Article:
Puberty Blues (novel)

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Puberty Blues
First edition
AuthorGabrielle Carey
Kathy Lette
PublisherMcPhee Gribble
Publication date
Media typePrint

Puberty Blues (1979) is a novel by the Australian writers Gabrielle Carey and Kathy Lette. It is their first published book. It has long been controversial with adults but much sought out by teenagers for its depictions of adolescent sex. A film based on the novel was released in 1981. A television series based on the novel began airing in 2012.

Plot summary[edit]

The novel is set in Sutherland Shire, in southern Sydney, New South Wales, Australia in the 1970s. Deb and Sue are thirteen-year-old high school students whose lives are about male surfers, panel vans, straight-leg Levis, skipping school, getting wasted and fitting in. The girls strive to become "surfie chicks", the groupies that hang around the surfer-boy gangs of Sydney. Adhering to rules that prevent them from eating or going to the toilet in the surfers' presence, the girls manage to become members of a surfing gang from Sylvania and are assigned boyfriends but, to the boys, they are just sexual objects. After Deb suffers a surprise miscarriage and the introduction of heroin takes its toll on their social group, the girls finally become disillusioned with the sexism and narrow-mindedness of their crowd and leave the group.


Puberty Blues addresses the sexism of surf culture and youth culture in general in Australia in the 1970s. It also deals with what would become common young adult themes such as love, sex and identity.[1]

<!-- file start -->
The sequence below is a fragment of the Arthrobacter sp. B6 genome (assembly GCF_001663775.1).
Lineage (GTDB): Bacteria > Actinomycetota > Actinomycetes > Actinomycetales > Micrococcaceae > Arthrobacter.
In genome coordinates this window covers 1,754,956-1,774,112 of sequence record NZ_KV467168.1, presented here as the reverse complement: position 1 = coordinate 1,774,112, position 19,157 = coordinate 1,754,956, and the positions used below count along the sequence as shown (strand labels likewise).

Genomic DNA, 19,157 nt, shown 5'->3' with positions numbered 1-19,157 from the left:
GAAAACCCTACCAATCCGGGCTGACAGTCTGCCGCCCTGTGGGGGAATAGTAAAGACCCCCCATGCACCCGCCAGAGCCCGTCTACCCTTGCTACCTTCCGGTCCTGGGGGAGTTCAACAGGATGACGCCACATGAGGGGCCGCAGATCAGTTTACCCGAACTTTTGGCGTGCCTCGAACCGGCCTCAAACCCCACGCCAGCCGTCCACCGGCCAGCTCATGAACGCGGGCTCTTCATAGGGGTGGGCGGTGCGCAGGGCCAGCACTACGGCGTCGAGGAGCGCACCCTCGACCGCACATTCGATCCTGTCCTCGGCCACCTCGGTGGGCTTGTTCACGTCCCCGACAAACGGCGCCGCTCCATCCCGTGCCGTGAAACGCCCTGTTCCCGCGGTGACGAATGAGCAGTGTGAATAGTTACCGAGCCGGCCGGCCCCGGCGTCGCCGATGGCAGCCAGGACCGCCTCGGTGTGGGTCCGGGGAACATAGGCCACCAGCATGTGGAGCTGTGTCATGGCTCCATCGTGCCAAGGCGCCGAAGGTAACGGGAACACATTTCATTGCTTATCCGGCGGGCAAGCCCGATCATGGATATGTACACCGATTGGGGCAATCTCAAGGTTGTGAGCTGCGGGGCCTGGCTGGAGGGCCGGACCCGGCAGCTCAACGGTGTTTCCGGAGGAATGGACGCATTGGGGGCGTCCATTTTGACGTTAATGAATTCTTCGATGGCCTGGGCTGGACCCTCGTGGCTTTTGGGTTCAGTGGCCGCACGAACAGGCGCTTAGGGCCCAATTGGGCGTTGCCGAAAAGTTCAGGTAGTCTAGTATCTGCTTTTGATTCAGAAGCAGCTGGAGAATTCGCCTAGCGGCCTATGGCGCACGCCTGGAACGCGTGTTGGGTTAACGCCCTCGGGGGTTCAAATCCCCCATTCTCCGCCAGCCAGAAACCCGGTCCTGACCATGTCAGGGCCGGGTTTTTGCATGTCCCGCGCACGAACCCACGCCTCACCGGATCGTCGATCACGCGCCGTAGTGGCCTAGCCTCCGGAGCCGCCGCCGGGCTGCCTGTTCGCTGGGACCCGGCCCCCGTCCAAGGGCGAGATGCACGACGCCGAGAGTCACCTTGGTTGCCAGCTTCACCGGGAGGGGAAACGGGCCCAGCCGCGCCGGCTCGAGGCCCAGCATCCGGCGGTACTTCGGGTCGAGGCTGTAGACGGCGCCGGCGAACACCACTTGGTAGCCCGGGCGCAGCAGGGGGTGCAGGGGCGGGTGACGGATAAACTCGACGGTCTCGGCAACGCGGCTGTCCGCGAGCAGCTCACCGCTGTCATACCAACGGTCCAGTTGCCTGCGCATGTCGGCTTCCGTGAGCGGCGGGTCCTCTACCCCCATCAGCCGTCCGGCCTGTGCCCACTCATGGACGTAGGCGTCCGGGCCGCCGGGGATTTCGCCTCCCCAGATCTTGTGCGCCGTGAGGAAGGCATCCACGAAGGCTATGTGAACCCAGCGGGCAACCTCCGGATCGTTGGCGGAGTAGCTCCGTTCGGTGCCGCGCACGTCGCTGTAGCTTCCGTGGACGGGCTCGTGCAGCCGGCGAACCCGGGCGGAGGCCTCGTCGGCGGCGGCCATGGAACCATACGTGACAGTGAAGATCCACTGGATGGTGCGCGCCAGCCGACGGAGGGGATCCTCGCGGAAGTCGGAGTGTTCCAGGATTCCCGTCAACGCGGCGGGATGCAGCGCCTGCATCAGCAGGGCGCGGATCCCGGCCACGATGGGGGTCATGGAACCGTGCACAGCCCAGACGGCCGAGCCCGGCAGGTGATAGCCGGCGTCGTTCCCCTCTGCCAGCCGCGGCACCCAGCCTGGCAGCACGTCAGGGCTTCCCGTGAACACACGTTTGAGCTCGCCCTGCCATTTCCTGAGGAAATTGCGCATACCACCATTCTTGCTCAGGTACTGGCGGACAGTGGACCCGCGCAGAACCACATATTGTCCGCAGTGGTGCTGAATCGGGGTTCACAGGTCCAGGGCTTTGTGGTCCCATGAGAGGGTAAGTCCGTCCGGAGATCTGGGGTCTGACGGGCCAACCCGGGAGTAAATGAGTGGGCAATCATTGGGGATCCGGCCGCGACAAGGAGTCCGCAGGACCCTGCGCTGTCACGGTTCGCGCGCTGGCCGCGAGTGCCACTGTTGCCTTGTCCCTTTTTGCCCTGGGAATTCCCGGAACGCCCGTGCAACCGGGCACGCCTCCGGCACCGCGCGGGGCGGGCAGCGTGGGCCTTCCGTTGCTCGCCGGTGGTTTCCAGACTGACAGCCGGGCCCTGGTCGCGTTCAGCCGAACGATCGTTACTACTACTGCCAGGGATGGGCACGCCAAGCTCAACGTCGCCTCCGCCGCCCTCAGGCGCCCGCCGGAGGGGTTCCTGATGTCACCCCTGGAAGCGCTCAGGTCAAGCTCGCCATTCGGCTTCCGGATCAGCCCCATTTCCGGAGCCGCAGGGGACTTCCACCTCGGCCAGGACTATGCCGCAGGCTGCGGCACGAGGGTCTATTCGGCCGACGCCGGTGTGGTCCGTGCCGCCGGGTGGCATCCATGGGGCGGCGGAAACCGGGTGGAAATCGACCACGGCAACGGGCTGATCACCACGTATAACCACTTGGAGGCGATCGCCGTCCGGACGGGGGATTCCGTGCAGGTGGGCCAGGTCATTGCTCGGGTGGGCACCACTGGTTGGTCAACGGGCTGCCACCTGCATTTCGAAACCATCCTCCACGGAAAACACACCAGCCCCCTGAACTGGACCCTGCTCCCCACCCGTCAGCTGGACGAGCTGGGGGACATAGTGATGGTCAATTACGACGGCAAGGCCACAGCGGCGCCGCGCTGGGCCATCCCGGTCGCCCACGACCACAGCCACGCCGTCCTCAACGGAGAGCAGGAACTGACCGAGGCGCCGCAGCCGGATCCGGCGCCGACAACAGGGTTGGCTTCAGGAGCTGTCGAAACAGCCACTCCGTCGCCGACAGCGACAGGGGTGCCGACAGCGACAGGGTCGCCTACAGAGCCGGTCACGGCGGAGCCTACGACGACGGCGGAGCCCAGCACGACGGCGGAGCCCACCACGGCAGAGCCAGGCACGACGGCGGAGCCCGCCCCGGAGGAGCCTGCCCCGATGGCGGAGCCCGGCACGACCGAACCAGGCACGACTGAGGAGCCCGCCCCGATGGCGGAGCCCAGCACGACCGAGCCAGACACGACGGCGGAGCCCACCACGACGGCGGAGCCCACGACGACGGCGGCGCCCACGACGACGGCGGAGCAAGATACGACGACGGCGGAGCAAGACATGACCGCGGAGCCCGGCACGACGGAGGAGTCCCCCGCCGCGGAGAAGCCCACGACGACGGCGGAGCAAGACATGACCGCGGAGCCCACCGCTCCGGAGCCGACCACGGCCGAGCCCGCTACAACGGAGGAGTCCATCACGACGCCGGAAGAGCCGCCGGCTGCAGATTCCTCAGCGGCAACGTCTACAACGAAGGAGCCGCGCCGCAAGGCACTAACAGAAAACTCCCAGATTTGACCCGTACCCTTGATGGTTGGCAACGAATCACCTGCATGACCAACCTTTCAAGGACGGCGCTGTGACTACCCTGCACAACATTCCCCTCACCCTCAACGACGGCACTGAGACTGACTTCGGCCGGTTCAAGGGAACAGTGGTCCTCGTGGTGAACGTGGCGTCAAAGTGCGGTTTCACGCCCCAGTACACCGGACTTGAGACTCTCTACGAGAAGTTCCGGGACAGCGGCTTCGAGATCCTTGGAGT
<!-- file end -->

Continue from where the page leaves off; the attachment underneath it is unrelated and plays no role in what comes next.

Critical reception[edit]

The novel was the third to be published by McPhee Gribble and thus occupied a special place in the development of Australian literature.[2] There were strong reactions to the depictions of underage sex, rape, pregnancy, drinking and drug-taking. Many were scandalised, while others defended it as a feminist work,[3][4] with Germaine Greer calling it a "profoundly moral story".[5] As the book was largely autobiographical, it also drew attention from those whom it was based on.[6] But Kylie Minogue spoke for many when she said, "I don't recall reading Puberty Blues so much as devouring it. I was about thirteen, alone in my bedroom with the door firmly shut. I was fascinated." It is now regarded as a classic.[7]

The pressures of public attention caused Carey and Lette to go their separate ways.[8]


In 1982, the novel was adapted to the film Puberty Blues directed by Bruce Beresford from a screenplay by Margaret Kelly. The lead actors were Nell Schofield and Jad Capelja. The film has been criticised for removing or downplaying some of the more controversial content from the novel.[9]

In 2012, the novel was adapted to the television series Puberty Blues, starring Ashleigh Cummings and Brenna Harding.[10]


  1. ^ "Gabrielle Carey". Channel Ten. 2012. Retrieved 28 November 2012.
  2. ^ "Works published by McPhee Gribble". AustLit. Retrieved 28 November 2012.
  3. ^ Speed, Lesley (Spring 2004). "You and me against the world revisiting 'puberty blues': depicting thirteen-year-old girls having sex, consuming alcohol, smoking marijuana and defying adult authorities, Kathy Lette and Gabrielle Carey's 1979 novel Puberty Blues (1) caused a scandal upon its original publication". Metro Magazine (140): 54.
  4. ^ McMahon, Elizabeth (2005). "Puberty Blues Takes Feminist Generationalism to the Beach". Australian Feminist Studies. 20 (48): 281–289. doi:10.1080/08164640500280241.
  5. ^ Greer, Germaine (2002). "Foreword (2)". Puberty Blues. Picador. pp. xi.
  6. ^ McPhee, Hilary (2001). Other People's Words. Picador. p. 154.
  7. ^ Minogue, Kylie (2002). "Foreword (1)". Puberty Blues. Picador. pp. ix.
  8. ^ Helen Grasswill - Producer (30 September 2002). "The Big Chill". Australian Story. Series 7. Episode 5. Australian Broadcasting Corporation. Retrieved 13 December 2012.
  9. ^ Gleeson, Kate (18 January 2012). "Show True Puberty Blues, Not Whitewash". The Sydney Morning Herald. Sydney. p. 13.
  10. ^ "Life After Puberty". Australian Story. Series 17. Episode 37. 24 September 2012. Australian Broadcasting Corporation. Retrieved 13 December 2012.